When you don’t follow me or leave a comment or a like on my blog posts, it becomes a bit harder for me to discover and follow your blog.

3. I got to your blog, but your posts care less about my core values.

Sorry if that is you, I will not follow your blog. For instance, I stumbled on a blog one time. I saw that all the posts I managed to read thereon seem to have centred on promoting ‘unwholesome’ sexual behaviours.

I am not judging that blog, but I could not follow it because I did not want to be receiving posts bothering on promoting sexual perversion.

My point is that it is much easier for me to follow blogs whose values I share than to follow those whose values are completely different from mine. Please raise your hand if you are with me on that!

4. The first three posts I read on your blog did not make much sense to me.

Some blogs make sense but the contents are in conflict with my values. Some others I have come across did not make much sense for me to opt in.

Usually, when I encounter a new blog, I would try to read three posts on the site (usually the last three). I may not follow the blog if I did not derive any value reading them.

To follow you, I will have to like at least one of the first three posts I read on your blog. Is that too much to ask?

5. Your picture is not on your profile.

This point may seem inconsequential to you. But believe it or not, it matters to me and to some other WP users too.

I find it easier to follow blogs that have the profile pictures of their authors than the ones that do not have or have inanimate objects instead of a real person’s face. You know that faceless individuals on the internet are usually troublesome. Engage them if you want, but sometimes one would rather avoid them.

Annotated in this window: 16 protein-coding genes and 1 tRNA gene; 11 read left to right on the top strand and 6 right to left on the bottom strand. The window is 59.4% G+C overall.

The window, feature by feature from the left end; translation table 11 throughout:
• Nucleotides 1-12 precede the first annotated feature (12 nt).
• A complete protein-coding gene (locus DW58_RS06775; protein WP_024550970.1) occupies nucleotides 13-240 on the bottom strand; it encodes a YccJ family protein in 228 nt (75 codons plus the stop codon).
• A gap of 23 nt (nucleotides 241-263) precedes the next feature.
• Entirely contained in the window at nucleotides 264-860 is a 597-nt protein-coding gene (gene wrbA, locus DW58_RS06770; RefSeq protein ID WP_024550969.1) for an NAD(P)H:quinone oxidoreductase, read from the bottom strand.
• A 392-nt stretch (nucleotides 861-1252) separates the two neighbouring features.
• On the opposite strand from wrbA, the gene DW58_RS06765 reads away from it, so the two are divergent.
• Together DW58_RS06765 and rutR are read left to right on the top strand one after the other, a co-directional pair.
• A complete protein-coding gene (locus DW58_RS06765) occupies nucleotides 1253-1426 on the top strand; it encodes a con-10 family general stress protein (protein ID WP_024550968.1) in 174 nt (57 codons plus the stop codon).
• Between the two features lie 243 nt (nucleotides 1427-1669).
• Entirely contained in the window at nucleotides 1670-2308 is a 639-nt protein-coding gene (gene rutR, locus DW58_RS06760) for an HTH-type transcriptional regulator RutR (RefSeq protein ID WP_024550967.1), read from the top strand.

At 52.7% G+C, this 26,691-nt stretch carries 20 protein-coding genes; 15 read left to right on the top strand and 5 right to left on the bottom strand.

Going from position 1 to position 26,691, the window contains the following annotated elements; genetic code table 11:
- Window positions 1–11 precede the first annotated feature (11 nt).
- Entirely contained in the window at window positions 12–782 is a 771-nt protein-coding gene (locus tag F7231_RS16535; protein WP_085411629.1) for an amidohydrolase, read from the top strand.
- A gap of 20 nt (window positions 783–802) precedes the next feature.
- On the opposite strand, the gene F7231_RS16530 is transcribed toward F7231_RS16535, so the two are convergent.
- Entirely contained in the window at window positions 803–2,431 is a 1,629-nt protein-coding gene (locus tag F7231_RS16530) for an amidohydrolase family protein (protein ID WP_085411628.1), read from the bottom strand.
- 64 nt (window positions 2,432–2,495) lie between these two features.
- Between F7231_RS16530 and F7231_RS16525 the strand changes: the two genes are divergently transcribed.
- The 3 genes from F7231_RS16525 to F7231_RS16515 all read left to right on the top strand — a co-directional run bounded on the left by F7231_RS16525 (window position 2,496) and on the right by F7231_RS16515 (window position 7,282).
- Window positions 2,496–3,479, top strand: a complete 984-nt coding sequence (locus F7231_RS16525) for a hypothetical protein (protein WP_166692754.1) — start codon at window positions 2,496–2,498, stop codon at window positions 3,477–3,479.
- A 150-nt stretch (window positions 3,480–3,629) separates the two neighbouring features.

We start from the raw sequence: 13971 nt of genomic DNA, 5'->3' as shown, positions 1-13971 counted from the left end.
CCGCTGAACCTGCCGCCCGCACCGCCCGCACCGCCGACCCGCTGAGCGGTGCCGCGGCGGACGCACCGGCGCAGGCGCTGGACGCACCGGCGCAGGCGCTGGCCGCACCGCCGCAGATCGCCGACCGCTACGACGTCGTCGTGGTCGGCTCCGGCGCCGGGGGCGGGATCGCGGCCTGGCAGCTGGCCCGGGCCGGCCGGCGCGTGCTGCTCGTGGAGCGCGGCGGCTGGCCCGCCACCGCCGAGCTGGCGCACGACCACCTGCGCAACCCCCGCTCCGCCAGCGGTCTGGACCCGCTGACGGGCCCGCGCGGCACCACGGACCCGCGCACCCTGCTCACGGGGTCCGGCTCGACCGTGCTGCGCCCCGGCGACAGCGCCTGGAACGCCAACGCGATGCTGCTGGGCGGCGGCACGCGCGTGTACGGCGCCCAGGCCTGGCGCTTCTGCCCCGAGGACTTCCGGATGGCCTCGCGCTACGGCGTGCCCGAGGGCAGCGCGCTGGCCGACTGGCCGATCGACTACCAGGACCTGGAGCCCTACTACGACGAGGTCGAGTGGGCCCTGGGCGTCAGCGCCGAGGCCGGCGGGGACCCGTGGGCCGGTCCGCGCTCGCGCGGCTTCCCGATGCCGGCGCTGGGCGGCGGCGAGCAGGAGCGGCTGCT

6. You did not join any blogging community.

I have found out that by belonging to a specific community of bloggers (on Facebook for instance), I have discovered and followed new blogs. If you do not belong to any of such community of bloggers and actively participate there on, the odds against discovering your blog have just increased.

7. Your blog language is totally different from mine.

Needless to say, English is my blog default language. If your blog is set to another foreign language, I am sorry I cannot follow you. This is because I do not not understand your language, so it is of no use to follow you.

I know one can reset the default language on your WP blog, but that means I will have to spend extra time and energy doing that.

Usually, it is easier for me to move on to other blogs written in English than to be involved in the task of changing your blog language so I can read it.

8. No one has recommended your blog to me yet.

I have followed some great blogs simply because they were recommended to me by some other bloggers. Just like in advertising, word of mouth (or written) recommendations on WP promotes blogs too. That means, at least in part, that I am yet to follow your blog because no one has recommended it to me yet.

Why are you not following some blogs yet? We will like to hear from you.